It has been said that, during the Golden Age of Hollywood, Warner Bros. was a major studio which was run like one of the minors: its honcho, Jack L. Warner, believed in making movies as cheaply as possible.
Warner Bros. might have not had Paramount's Continental sophistication or MGM's glamour and lavishness and, yet, its artistic and commercial achievements are, if not sometimes higher, at least on a par with the other majors'.
To read the reasons why I love Warner Bros., click here.
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To view The Wedding Night click here. The Wedding Night was doomed from the start. It was producer Samuel Goldwyn’s final attempt at making the Ukrainian actress Anna Sten into a Garbo-level star, and his persistence had become something of a Hollywood joke. The Wedding Night became known around town as “Goldwyn’s Last Sten,” but […]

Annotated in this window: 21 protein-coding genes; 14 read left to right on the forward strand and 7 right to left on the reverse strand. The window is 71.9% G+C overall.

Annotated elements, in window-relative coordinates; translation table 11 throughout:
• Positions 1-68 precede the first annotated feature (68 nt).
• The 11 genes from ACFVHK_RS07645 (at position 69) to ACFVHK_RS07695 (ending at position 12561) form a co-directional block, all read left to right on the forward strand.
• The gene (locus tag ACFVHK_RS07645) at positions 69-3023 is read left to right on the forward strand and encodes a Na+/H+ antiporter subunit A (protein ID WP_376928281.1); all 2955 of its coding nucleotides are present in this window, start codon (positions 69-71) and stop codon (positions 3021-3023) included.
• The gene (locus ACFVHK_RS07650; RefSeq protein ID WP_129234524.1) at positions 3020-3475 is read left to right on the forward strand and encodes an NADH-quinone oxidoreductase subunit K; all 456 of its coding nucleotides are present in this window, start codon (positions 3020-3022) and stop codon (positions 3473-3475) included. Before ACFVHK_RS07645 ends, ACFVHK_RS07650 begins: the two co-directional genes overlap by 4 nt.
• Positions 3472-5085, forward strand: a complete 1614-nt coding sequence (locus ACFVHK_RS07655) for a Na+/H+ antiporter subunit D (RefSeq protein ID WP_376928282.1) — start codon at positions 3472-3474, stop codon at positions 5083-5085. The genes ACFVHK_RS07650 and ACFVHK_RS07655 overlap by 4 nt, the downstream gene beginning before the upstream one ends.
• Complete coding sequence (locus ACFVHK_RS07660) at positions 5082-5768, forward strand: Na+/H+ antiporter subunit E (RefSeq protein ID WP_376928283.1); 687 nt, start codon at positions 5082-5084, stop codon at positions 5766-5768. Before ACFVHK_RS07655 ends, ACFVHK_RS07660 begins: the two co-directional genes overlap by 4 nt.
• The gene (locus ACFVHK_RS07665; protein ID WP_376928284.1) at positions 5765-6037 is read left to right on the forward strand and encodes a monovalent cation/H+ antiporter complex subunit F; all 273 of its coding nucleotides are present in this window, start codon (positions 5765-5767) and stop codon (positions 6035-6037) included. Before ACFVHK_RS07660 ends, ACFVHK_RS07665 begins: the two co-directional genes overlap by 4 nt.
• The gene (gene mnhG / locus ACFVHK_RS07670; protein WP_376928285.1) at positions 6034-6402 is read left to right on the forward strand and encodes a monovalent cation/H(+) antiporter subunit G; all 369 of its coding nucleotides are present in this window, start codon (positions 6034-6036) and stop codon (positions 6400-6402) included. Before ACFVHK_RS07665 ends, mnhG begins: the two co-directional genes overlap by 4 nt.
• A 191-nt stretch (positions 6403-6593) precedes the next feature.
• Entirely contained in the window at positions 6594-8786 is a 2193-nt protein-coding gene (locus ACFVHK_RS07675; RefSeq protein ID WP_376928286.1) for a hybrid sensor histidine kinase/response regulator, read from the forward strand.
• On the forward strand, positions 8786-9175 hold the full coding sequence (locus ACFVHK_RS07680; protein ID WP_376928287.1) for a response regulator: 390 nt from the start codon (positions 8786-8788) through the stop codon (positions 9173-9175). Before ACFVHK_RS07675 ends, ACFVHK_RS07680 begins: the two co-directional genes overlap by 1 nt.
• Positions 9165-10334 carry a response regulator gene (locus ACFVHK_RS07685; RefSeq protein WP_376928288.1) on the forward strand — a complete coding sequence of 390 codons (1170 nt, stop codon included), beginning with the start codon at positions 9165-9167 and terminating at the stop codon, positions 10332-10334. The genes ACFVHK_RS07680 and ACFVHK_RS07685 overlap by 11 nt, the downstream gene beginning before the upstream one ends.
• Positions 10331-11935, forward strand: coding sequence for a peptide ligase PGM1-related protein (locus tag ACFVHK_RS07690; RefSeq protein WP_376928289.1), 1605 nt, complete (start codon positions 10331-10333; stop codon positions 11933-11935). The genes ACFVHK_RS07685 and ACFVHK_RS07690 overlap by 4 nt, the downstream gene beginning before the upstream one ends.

To view Phantom click here. It’s that time of year when Nosferatu (1922), F.W. Murnau’s interpretation of Dracula, appears on lists of recommended horror films. The oldest, existing film version of Bram Stoker’s novel, Nosferatu is likely Murnau’s most watched title. It’s eerie Expressionist style was a major influence on the American horror genre, but […]